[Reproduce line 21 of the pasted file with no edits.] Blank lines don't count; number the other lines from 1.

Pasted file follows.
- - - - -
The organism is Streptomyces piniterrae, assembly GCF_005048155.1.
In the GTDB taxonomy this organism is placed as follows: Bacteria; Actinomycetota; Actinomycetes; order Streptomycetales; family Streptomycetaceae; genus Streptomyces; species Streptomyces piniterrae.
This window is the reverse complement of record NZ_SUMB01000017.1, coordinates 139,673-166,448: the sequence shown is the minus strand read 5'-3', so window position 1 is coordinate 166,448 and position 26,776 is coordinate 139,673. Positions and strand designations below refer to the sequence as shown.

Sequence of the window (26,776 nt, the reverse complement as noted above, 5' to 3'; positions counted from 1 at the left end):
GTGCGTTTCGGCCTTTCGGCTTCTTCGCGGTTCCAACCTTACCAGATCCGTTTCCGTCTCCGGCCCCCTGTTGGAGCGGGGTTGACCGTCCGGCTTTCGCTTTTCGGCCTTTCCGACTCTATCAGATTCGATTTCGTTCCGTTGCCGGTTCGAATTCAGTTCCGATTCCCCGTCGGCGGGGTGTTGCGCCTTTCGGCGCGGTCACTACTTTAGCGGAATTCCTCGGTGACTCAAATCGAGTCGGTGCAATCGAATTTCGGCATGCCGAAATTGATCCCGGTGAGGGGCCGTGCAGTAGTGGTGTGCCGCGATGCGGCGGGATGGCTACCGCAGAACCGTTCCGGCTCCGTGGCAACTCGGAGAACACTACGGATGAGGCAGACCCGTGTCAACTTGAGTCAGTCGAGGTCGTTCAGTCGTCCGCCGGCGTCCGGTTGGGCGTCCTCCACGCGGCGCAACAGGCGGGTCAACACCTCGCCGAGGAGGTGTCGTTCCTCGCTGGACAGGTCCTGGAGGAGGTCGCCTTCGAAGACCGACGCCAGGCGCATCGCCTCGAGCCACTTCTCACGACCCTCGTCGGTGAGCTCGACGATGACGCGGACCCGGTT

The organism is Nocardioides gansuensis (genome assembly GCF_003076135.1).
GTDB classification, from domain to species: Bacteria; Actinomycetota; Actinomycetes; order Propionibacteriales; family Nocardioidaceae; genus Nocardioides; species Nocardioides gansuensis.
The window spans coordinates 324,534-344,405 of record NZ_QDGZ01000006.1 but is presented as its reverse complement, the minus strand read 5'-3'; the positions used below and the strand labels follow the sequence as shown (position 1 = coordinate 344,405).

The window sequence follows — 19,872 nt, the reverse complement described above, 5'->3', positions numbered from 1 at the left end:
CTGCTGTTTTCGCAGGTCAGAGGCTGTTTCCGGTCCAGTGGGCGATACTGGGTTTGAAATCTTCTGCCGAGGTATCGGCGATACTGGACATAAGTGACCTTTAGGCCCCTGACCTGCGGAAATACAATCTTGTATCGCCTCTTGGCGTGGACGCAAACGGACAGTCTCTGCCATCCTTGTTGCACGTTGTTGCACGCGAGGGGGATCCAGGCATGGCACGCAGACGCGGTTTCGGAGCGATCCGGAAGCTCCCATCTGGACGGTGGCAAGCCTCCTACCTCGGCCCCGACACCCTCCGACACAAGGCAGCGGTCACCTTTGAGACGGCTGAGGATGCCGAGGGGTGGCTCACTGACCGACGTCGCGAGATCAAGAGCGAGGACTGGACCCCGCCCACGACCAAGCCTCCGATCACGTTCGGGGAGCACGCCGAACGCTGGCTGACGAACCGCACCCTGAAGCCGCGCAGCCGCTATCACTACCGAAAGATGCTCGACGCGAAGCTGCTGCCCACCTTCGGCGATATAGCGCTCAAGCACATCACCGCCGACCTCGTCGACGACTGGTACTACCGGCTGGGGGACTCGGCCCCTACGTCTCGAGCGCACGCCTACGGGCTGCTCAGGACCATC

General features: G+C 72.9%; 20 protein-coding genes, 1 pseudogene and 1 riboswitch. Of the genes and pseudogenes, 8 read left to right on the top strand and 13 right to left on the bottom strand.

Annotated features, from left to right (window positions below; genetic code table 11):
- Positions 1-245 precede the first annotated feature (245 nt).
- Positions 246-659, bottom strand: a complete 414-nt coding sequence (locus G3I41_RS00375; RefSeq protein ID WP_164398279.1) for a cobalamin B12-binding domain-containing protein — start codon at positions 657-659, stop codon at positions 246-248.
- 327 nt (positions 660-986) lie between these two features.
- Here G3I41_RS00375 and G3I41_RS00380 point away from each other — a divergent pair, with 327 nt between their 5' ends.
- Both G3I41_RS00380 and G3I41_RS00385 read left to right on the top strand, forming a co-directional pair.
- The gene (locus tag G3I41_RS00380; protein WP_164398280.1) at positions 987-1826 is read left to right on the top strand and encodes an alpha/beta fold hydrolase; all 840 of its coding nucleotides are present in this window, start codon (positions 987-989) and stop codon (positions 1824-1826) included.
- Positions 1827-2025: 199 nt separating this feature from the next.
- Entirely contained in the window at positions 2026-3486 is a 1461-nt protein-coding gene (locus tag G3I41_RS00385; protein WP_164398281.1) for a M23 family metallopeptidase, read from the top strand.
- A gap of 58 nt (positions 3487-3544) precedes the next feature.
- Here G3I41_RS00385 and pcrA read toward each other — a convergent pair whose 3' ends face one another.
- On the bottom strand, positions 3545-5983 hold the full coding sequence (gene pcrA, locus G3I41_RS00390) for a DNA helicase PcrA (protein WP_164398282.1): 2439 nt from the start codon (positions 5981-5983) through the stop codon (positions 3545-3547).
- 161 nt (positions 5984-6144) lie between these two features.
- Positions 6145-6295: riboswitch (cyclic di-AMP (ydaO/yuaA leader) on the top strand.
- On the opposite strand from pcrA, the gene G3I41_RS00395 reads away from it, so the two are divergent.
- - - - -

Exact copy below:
- A gap of 58 nt (positions 3487-3544) precedes the next feature.